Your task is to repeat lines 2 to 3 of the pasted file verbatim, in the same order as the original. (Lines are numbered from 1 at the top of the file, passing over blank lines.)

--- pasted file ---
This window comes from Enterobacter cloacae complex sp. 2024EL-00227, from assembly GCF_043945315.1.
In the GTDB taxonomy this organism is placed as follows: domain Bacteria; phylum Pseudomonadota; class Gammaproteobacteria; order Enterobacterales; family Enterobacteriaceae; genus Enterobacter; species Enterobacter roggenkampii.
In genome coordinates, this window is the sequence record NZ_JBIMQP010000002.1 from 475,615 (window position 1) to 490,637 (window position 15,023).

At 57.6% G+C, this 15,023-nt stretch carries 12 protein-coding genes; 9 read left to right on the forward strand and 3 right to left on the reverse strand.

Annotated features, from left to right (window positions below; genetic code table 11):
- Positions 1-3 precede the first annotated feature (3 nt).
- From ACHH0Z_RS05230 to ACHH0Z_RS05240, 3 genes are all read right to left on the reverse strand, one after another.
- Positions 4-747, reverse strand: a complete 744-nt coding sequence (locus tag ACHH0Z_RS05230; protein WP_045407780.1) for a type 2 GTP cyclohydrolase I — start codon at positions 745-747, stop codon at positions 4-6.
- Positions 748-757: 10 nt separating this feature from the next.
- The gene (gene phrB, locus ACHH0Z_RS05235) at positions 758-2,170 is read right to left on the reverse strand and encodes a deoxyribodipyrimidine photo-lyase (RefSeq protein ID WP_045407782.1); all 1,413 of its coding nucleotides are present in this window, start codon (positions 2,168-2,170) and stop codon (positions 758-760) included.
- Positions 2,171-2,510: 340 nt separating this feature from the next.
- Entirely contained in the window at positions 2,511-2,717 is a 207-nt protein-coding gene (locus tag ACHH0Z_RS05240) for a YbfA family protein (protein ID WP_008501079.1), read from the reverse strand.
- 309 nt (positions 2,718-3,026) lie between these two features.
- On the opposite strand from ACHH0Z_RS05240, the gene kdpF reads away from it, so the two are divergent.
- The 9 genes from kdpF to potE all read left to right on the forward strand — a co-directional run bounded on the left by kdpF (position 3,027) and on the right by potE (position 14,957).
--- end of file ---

In the GTDB taxonomy this organism is placed as follows: domain Bacteria; phylum Pseudomonadota; class Gammaproteobacteria; order Enterobacterales; family Enterobacteriaceae; genus Enterobacter; species Enterobacter roggenkampii.
In genome coordinates, this window is the sequence record NZ_JBIMQP010000002.1 from 475,615 (window position 1) to 490,637 (window position 15,023).